The ‘New Bull Terrier’ first appeared in its present form at a Birmingham show in May 1862. It was shown by James Hinks, a dog dealer, who is generally accepted as the original breeder of the Bull Terrier, whose family has being associated with Bull Terriers until the present day.

Hinks would no doubt have used many breeds and types of dog in his quest to breed his “Gentleman’s Companion”, but it seems likely that the Bulldog, the (now extinct) English White Terrier, and the Dalmatian. were the main contributors. His preference was for a white animal and it seems that the dog fancy of that time were in agreement, as his “White Cavalier” quickly gained popularity, and was successful at the early dog shows which were rapidly becoming popular at that time.

The ‘New Bull Terrier’ gained in popularity and in 1887, after several attempts, The Bull Terrier Club was formed. At this time the breed consisted mainly of white specimens, the coloured generally being of a different type. Shortly after the 20th Century commenced, determined and successful efforts were made to breed coloured Bull Terriers, today the coloured and white are one breed.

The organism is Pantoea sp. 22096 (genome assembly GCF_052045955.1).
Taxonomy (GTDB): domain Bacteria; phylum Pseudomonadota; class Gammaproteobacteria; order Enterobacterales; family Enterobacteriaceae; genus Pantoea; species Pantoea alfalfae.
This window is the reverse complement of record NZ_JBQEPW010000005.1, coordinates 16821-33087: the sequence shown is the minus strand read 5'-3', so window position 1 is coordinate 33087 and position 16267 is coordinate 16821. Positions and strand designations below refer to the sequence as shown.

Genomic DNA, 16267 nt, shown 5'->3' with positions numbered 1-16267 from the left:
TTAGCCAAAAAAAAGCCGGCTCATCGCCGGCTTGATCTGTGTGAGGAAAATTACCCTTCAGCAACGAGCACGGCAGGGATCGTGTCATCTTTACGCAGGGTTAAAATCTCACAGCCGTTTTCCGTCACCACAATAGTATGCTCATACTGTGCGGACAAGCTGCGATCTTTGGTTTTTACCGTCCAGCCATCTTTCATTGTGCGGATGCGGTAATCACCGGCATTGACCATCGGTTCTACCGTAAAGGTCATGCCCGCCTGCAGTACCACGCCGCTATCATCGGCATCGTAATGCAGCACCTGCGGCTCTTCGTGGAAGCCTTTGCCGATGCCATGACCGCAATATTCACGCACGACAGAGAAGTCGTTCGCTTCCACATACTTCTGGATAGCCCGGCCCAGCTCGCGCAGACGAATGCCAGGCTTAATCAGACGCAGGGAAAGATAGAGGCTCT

The children of white parents are always white, although these can and often do, have head markings; the offspring of a white+coloured parent can be white and/or coloured. The prime colours consist of brindle, red and tri-colour (black, white & tan and black, tan & white) with various shades between these.

By Selective breeding the Bull Terrier has today developed into a companion animal and much loved family pet. He is extremely affectionate with people, and is particularly noted for a fondness towards young children.

Nevertheless he is a strong and powerful animal, and it should always be remembered that he is a first and foremost a Terrier with a competitive spirit and may not always be tolerant of other animals, though many live together in a household quite happily with other pets.